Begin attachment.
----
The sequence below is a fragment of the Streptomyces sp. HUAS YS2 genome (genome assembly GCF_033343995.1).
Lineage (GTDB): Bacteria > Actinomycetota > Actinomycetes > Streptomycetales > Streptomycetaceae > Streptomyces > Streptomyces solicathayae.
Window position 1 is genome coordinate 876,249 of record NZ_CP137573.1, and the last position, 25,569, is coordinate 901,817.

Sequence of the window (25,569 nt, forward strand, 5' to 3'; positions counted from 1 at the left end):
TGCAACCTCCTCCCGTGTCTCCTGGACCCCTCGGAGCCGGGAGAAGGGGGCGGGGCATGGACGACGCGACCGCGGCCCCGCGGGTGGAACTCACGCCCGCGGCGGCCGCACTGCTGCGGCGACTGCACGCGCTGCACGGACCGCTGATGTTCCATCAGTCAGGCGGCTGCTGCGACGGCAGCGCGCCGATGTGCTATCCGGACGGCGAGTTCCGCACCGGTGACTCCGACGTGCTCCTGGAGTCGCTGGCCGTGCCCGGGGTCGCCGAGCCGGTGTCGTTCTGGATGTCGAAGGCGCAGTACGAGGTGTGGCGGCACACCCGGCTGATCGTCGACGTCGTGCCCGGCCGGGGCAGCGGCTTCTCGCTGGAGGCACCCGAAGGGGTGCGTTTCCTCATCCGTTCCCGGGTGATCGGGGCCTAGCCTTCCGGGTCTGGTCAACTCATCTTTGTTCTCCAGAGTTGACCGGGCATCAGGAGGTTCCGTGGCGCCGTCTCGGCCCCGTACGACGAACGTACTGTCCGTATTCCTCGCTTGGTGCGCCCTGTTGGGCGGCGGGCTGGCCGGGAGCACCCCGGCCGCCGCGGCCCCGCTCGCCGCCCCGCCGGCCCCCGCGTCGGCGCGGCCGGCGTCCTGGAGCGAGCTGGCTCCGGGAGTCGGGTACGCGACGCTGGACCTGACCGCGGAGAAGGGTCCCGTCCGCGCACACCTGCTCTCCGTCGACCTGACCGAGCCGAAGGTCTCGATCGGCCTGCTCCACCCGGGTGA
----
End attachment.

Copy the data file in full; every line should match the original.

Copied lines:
The sequence below is a fragment of the Streptomyces sp. HUAS YS2 genome (genome assembly GCF_033343995.1).
Lineage (GTDB): Bacteria > Actinomycetota > Actinomycetes > Streptomycetales > Streptomycetaceae > Streptomyces > Streptomyces solicathayae.
Window position 1 is genome coordinate 876,249 of record NZ_CP137573.1, and the last position, 25,569, is coordinate 901,817.

Sequence of the window (25,569 nt, forward strand, 5' to 3'; positions counted from 1 at the left end):
TGCAACCTCCTCCCGTGTCTCCTGGACCCCTCGGAGCCGGGAGAAGGGGGCGGGGCATGGACGACGCGACCGCGGCCCCGCGGGTGGAACTCACGCCCGCGGCGGCCGCACTGCTGCGGCGACTGCACGCGCTGCACGGACCGCTGATGTTCCATCAGTCAGGCGGCTGCTGCGACGGCAGCGCGCCGATGTGCTATCCGGACGGCGAGTTCCGCACCGGTGACTCCGACGTGCTCCTGGAGTCGCTGGCCGTGCCCGGGGTCGCCGAGCCGGTGTCGTTCTGGATGTCGAAGGCGCAGTACGAGGTGTGGCGGCACACCCGGCTGATCGTCGACGTCGTGCCCGGCCGGGGCAGCGGCTTCTCGCTGGAGGCACCCGAAGGGGTGCGTTTCCTCATCCGTTCCCGGGTGATCGGGGCCTAGCCTTCCGGGTCTGGTCAACTCATCTTTGTTCTCCAGAGTTGACCGGGCATCAGGAGGTTCCGTGGCGCCGTCTCGGCCCCGTACGACGAACGTACTGTCCGTATTCCTCGCTTGGTGCGCCCTGTTGGGCGGCGGGCTGGCCGGGAGCACCCCGGCCGCCGCGGCCCCGCTCGCCGCCCCGCCGGCCCCCGCGTCGGCGCGGCCGGCGTCCTGGAGCGAGCTGGCTCCGGGAGTCGGGTACGCGACGCTGGACCTGACCGCGGAGAAGGGTCCCGTCCGCGCACACCTGCTCTCCGTCGACCTGACCGAGCCGAAGGTCTCGATCGGCCTGCTCCACCCGGGTGA